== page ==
7. Mike Richards, Philadelphia Flyers: I like to think of Richards as this generation's Ron Francis, if, you know, Francis occasionally beat the hell out of people. Richards is everything a hockey player should be. He has the skill to go for 30 and 80, the grit to kill penalties, and the toughness to defend teammates. Why isn't the C on his sweater? He's got the goods.


8. Eric Staal, Carolina Hurricanes: After a slight Cup hangover, Staal rebounded nicely last season with 38 goals and 82 points. It earned him a seven-year extension worth a whole lot of sod. And seriously, Staal Sod Farm is a wicked good fantasy team name. Feel free.


9. Ryan Getzlaf, Anaheim Ducks: Considering his hands and wrist shot, Getzlaf's 24 goals were somewhat disappointing, but he did click for more than a point per game.



Stastny and Sakic
photo by Matthieu Masquelet

10. Paul Stastny, Colorado Avalanche: Joe Sakic is coming back for another kick at the can, but the torch has been passed. Stastny is the man in Denver.

Even though he missed time in the middle of the season due to an appendectomy, Stastny's 1.08 points-per-game average was enough to rank eighth among NHL centers. He plays a heady game, relying on his powerful skating stride and uncanny hockey sense to create offense. The same anticipation also makes him solid in the defensive zone and a reliable penalty killer.

And Stastny gets bonus points for still using a wood stick. (Sunshine) trees.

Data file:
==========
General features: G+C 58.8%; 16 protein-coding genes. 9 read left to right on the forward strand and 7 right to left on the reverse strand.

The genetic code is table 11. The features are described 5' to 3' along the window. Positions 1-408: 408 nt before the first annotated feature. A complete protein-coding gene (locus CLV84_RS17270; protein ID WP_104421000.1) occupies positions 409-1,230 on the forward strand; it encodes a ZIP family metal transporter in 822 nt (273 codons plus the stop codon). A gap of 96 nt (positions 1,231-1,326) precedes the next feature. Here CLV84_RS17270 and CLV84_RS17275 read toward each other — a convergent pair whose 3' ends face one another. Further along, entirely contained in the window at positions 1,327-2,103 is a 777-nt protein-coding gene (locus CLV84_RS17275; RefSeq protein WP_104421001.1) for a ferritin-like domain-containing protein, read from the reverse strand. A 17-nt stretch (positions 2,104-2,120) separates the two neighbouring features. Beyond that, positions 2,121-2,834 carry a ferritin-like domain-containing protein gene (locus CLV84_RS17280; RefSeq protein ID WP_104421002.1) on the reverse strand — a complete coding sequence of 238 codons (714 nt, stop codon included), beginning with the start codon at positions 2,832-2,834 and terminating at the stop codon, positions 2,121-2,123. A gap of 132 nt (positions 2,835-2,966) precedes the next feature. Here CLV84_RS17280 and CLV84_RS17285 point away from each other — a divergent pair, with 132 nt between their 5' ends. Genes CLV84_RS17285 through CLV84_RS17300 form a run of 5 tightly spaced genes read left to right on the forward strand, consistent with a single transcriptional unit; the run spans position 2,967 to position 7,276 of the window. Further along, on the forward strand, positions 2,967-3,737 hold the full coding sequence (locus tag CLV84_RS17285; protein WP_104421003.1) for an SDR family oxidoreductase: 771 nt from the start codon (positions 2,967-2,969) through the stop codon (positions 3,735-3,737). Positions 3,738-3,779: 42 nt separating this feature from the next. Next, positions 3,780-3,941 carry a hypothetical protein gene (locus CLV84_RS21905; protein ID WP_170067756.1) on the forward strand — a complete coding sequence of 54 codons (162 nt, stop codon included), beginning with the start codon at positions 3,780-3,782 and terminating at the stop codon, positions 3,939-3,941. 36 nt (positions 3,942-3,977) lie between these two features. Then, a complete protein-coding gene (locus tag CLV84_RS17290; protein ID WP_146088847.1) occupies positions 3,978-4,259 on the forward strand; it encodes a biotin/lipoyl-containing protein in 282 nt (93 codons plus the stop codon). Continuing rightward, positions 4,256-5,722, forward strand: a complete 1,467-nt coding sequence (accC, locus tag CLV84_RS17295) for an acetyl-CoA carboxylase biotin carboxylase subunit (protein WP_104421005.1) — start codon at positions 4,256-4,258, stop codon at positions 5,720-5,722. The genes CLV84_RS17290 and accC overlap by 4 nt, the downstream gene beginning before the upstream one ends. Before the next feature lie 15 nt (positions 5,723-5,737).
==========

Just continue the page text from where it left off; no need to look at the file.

HONORABLE MENTIONS

Brad Richards, Dallas Stars: A nice guy and all, but a No. 2 center and minus-57 for his career. The Bulgarian women's hockey team doesn't get scored on as much as Richards.


Henrik Sedin, Vancouver Canucks: Not only are they creepy as all hell, the Sedin boys are also complete hockey players at both ends of the ice. But 15 goals aren't getting you in the Top 10. Say hi to Gleek for me.


Marc Savard, Boston Bruins: Another season, another 63 assists for Savard. That's three straight with 60+ helpers.


WHICH WAY DO I GO, GEORGE?

Jason Spezza, Ottawa Senators: One of the best playmakers in hockey, Spezza registered a career-high 92 points last season despite posting his lowest points-per-game average (1.21) since the lockout. There's no questioning his talent. His heart and head? Well, that's another matter entirely.

It's time for Spezza to grow the (sunshine) up. Ottawa cleaned house over the summer, banishing the likes of Ray Emery and Brian McGrattan, but the Sens held on to Spezza. They showed their commitment to him. Now it's time he returns the favor.

Fat, drunk, and stupid is no way to go through life, son.



Nicklas Backstrom
photo by Matthieu Masquelet

MOVIN' ON UP

Nicklas Backstrom, Washington Capitals: His 55 assists last season were a bold statement. Bolstered by back-to-back four-assist games in January, Backstrom tallied 55 points over his final 56 contests. He also came through big in the playoffs, potting four goals in the seven-game loss to the Flyers.

With Ovechkin, Semin, and Green in place, it's hard to imagine a better spot for a young playmaker. The supporting cast should keep the dreaded sophomore slump from kicking Backstrom square in the ol' Charlie Browns.


Jordan Staal, Pittsburgh Penguins: There's talk Staal could switch to the wing. Personally, I'd keep him in the middle. The kid's a natural born pivot. That's where he belongs. And there's no shame in being the best third-line center in hockey, especially when you're skating behind Crosby and Malkin. In reward for his selflessness at even-strength, give him premier power-play minutes. Done and done.


Anze Kopitar, Los Angeles Kings: We learn our facts by associating countries with song.

Slo-ve-ni-a! Slo-ve-ni-a!
You border on the Adriatic.
Your land is mostly covered in forests.
And your chief export is Anze.